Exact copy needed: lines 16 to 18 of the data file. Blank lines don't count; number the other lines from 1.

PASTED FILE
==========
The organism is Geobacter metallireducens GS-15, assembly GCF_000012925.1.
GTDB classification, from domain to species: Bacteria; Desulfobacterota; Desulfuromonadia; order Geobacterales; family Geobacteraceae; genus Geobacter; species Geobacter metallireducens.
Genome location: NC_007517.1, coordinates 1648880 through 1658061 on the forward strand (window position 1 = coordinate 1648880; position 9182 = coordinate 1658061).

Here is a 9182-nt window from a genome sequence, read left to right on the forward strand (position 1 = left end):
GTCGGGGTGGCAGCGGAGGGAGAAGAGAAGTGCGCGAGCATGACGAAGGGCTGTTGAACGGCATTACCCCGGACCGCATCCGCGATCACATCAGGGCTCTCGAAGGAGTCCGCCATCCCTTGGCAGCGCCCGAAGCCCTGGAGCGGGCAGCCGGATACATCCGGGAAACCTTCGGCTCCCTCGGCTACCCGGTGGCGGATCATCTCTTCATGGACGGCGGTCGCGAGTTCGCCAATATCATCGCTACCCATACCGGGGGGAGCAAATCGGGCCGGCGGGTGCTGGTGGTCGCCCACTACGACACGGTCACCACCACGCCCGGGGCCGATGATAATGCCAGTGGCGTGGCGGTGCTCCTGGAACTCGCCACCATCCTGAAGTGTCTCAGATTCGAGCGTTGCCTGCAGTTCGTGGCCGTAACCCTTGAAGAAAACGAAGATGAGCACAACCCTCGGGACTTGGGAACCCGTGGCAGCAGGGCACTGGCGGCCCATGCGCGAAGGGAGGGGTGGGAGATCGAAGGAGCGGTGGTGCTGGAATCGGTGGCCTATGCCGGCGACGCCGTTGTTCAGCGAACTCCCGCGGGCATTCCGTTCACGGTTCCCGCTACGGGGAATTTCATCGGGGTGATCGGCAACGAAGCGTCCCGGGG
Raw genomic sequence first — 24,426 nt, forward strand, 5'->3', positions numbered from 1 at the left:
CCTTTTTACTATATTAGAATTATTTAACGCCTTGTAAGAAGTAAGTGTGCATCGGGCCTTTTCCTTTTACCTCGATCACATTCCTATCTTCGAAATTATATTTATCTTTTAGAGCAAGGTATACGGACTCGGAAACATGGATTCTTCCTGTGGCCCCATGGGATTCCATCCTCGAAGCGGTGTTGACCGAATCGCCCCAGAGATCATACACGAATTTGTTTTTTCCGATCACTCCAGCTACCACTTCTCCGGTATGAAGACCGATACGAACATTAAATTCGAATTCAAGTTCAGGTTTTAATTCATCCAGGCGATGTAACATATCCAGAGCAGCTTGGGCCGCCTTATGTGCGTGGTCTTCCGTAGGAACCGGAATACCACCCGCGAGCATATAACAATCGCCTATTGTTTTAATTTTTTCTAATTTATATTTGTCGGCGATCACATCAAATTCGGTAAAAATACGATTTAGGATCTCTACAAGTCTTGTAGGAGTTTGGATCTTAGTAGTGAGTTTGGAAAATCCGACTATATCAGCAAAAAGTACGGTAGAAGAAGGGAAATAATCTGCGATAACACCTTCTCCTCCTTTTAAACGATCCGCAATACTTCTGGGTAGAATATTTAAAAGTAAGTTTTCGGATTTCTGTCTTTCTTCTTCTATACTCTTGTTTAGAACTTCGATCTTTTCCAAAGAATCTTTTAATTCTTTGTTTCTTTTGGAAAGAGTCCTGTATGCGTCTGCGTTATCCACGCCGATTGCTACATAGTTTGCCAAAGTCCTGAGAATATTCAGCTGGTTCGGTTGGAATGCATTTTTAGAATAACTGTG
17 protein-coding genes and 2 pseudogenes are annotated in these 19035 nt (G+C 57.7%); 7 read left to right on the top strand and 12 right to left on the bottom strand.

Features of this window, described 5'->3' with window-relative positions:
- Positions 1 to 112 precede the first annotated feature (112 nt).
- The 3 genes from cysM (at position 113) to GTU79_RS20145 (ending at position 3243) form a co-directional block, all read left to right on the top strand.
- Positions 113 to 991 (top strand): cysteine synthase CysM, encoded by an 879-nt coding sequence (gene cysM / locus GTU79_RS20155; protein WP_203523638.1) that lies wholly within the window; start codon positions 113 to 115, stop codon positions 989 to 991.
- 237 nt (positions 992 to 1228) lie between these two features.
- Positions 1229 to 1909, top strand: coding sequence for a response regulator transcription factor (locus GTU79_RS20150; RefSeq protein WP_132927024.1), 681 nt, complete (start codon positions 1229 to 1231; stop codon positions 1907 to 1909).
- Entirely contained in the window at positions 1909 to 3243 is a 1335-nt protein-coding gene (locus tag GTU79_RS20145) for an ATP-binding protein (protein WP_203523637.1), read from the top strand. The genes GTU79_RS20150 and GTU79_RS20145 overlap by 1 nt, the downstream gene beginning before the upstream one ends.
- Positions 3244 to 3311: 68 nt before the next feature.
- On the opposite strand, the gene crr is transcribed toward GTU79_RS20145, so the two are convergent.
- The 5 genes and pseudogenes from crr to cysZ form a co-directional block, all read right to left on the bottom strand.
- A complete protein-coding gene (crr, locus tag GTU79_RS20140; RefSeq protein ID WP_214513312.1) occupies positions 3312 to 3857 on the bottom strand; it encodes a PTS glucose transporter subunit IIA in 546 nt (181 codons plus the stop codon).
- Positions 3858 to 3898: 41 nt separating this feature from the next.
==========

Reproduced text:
- Positions 3244 to 3311: 68 nt before the next feature.
- On the opposite strand, the gene crr is transcribed toward GTU79_RS20145, so the two are convergent.
- The 5 genes and pseudogenes from crr to cysZ form a co-directional block, all read right to left on the bottom strand.